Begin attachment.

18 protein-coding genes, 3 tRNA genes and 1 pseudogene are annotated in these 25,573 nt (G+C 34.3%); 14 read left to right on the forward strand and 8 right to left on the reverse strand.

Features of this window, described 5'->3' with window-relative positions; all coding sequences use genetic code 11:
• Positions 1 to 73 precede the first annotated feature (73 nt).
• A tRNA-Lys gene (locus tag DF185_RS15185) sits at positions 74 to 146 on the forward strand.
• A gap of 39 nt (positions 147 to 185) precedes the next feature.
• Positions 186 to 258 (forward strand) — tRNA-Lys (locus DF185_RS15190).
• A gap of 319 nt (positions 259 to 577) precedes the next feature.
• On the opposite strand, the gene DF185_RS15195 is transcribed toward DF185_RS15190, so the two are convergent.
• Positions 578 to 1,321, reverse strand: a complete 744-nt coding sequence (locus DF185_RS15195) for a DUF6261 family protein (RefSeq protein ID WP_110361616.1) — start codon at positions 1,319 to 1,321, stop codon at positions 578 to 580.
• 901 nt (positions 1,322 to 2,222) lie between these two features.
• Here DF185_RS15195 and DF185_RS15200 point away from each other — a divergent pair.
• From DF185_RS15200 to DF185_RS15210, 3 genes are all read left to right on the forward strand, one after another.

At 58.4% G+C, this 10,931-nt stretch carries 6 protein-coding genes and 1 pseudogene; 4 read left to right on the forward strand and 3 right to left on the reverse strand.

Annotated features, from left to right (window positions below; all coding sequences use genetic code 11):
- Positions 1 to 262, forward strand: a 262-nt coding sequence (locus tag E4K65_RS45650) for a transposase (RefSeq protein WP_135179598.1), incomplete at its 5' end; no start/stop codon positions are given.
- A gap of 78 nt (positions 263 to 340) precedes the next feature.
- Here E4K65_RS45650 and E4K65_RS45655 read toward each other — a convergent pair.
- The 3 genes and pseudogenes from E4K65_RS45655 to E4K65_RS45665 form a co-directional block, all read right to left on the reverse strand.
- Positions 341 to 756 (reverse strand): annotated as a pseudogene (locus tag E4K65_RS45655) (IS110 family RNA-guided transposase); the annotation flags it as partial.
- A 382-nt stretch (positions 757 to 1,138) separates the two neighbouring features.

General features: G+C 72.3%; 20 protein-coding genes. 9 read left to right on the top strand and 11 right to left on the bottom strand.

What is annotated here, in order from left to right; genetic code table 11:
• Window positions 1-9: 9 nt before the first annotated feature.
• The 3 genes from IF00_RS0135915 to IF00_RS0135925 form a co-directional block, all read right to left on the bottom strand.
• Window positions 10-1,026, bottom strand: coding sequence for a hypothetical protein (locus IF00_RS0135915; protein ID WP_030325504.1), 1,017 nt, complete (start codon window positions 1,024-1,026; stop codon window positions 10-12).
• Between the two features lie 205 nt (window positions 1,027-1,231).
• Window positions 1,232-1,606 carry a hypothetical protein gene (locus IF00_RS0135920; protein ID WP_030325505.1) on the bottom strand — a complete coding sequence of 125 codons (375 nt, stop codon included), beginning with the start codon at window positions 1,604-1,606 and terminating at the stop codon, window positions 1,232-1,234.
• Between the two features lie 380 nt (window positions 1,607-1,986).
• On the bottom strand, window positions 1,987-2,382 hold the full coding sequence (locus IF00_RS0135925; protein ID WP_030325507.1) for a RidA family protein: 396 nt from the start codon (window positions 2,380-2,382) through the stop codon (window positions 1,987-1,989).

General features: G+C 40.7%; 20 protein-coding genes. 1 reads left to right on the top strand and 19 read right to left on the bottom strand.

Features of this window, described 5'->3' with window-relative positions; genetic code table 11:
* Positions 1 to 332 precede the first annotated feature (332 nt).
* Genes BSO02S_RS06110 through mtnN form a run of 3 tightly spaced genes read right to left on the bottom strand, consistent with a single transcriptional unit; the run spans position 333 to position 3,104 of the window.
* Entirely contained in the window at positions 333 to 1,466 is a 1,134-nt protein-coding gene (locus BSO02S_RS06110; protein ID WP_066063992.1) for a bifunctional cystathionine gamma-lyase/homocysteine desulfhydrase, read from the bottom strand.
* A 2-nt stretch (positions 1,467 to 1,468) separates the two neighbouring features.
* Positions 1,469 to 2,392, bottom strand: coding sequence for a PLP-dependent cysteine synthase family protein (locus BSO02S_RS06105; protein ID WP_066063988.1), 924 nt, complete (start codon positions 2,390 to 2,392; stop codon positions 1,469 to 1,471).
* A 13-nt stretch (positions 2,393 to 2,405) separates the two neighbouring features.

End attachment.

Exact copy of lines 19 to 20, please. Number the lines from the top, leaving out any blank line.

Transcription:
- Positions 341 to 756 (reverse strand): annotated as a pseudogene (locus tag E4K65_RS45655) (IS110 family RNA-guided transposase); the annotation flags it as partial.
- A 382-nt stretch (positions 757 to 1,138) separates the two neighbouring features.